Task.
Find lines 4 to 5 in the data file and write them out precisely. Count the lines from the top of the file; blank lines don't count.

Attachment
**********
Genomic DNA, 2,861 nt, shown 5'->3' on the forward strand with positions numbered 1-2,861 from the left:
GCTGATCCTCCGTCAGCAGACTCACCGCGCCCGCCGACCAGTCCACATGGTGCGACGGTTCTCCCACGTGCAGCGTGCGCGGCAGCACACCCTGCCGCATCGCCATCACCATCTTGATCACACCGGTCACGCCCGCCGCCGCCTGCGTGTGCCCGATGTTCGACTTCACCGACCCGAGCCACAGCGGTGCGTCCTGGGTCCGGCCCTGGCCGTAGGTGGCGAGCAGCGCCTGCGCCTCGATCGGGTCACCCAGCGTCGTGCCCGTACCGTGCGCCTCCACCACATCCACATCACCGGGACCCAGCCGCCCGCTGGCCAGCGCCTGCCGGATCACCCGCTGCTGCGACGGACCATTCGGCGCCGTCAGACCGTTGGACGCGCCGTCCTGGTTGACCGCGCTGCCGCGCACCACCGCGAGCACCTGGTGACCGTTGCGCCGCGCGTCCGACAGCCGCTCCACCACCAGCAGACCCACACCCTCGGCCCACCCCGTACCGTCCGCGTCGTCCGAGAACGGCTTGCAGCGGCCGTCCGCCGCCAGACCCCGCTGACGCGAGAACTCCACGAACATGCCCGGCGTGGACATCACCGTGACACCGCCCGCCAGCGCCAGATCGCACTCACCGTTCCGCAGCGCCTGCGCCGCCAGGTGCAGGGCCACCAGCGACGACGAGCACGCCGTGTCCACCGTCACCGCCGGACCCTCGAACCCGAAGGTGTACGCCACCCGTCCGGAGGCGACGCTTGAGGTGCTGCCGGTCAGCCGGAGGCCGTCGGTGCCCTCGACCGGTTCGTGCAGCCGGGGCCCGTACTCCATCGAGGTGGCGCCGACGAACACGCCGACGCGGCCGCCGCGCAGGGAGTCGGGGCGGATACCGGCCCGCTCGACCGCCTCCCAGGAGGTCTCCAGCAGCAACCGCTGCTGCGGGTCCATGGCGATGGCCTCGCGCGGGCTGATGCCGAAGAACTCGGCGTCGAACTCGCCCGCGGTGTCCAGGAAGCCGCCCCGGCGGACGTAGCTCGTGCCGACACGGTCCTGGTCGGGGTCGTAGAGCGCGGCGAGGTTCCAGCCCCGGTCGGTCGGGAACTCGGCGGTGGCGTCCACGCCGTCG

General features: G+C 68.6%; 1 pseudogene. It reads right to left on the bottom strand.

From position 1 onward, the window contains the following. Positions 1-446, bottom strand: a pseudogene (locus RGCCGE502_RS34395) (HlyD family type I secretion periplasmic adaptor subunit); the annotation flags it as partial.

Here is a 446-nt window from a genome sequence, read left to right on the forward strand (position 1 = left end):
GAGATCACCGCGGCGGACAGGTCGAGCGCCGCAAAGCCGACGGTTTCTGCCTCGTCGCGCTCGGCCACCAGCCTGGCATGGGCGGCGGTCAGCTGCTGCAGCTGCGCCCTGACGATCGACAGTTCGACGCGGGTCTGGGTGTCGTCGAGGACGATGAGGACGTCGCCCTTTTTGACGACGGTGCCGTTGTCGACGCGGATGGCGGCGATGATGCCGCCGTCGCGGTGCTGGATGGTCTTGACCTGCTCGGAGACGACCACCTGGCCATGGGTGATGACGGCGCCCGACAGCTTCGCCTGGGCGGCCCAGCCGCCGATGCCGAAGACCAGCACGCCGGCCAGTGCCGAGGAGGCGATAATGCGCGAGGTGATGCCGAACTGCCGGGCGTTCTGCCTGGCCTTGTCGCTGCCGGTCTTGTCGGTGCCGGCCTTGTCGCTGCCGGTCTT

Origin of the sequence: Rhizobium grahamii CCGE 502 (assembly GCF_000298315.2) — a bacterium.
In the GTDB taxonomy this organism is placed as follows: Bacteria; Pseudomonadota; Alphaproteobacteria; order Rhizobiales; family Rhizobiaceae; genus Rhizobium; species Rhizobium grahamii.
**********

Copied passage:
From position 1 onward, the window contains the following. Positions 1-446, bottom strand: a pseudogene (locus RGCCGE502_RS34395) (HlyD family type I secretion periplasmic adaptor subunit); the annotation flags it as partial.

Here is a 446-nt window from a genome sequence, read left to right on the forward strand (position 1 = left end):